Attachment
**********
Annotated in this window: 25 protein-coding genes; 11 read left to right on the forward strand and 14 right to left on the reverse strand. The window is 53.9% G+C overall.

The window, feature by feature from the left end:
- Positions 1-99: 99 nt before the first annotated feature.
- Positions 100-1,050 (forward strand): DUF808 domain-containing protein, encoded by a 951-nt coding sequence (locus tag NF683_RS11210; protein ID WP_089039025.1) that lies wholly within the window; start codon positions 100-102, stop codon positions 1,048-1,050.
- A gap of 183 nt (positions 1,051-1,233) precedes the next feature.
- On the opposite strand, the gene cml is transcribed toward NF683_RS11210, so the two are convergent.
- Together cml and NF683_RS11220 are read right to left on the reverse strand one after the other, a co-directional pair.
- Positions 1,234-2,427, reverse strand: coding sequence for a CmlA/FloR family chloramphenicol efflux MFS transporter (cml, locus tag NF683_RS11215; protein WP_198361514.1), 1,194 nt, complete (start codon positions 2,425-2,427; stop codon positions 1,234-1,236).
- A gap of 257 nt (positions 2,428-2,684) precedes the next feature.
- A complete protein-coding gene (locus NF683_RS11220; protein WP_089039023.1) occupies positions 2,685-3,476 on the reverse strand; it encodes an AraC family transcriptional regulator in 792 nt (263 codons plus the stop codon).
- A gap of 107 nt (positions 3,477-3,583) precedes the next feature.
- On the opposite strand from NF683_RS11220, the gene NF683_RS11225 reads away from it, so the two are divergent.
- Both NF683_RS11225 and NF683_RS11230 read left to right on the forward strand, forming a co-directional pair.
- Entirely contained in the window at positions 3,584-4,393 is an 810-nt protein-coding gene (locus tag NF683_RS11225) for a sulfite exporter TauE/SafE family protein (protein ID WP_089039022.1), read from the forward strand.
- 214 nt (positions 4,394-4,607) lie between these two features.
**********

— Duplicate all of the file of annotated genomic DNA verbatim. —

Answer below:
Annotated in this window: 25 protein-coding genes; 11 read left to right on the forward strand and 14 right to left on the reverse strand. The window is 53.9% G+C overall.

The window, feature by feature from the left end:
- Positions 1-99: 99 nt before the first annotated feature.
- Positions 100-1,050 (forward strand): DUF808 domain-containing protein, encoded by a 951-nt coding sequence (locus tag NF683_RS11210; protein ID WP_089039025.1) that lies wholly within the window; start codon positions 100-102, stop codon positions 1,048-1,050.
- A gap of 183 nt (positions 1,051-1,233) precedes the next feature.
- On the opposite strand, the gene cml is transcribed toward NF683_RS11210, so the two are convergent.
- Together cml and NF683_RS11220 are read right to left on the reverse strand one after the other, a co-directional pair.
- Positions 1,234-2,427, reverse strand: coding sequence for a CmlA/FloR family chloramphenicol efflux MFS transporter (cml, locus tag NF683_RS11215; protein WP_198361514.1), 1,194 nt, complete (start codon positions 2,425-2,427; stop codon positions 1,234-1,236).
- A gap of 257 nt (positions 2,428-2,684) precedes the next feature.
- A complete protein-coding gene (locus NF683_RS11220; protein WP_089039023.1) occupies positions 2,685-3,476 on the reverse strand; it encodes an AraC family transcriptional regulator in 792 nt (263 codons plus the stop codon).
- A gap of 107 nt (positions 3,477-3,583) precedes the next feature.
- On the opposite strand from NF683_RS11220, the gene NF683_RS11225 reads away from it, so the two are divergent.
- Both NF683_RS11225 and NF683_RS11230 read left to right on the forward strand, forming a co-directional pair.
- Entirely contained in the window at positions 3,584-4,393 is an 810-nt protein-coding gene (locus tag NF683_RS11225) for a sulfite exporter TauE/SafE family protein (protein ID WP_089039022.1), read from the forward strand.
- 214 nt (positions 4,394-4,607) lie between these two features.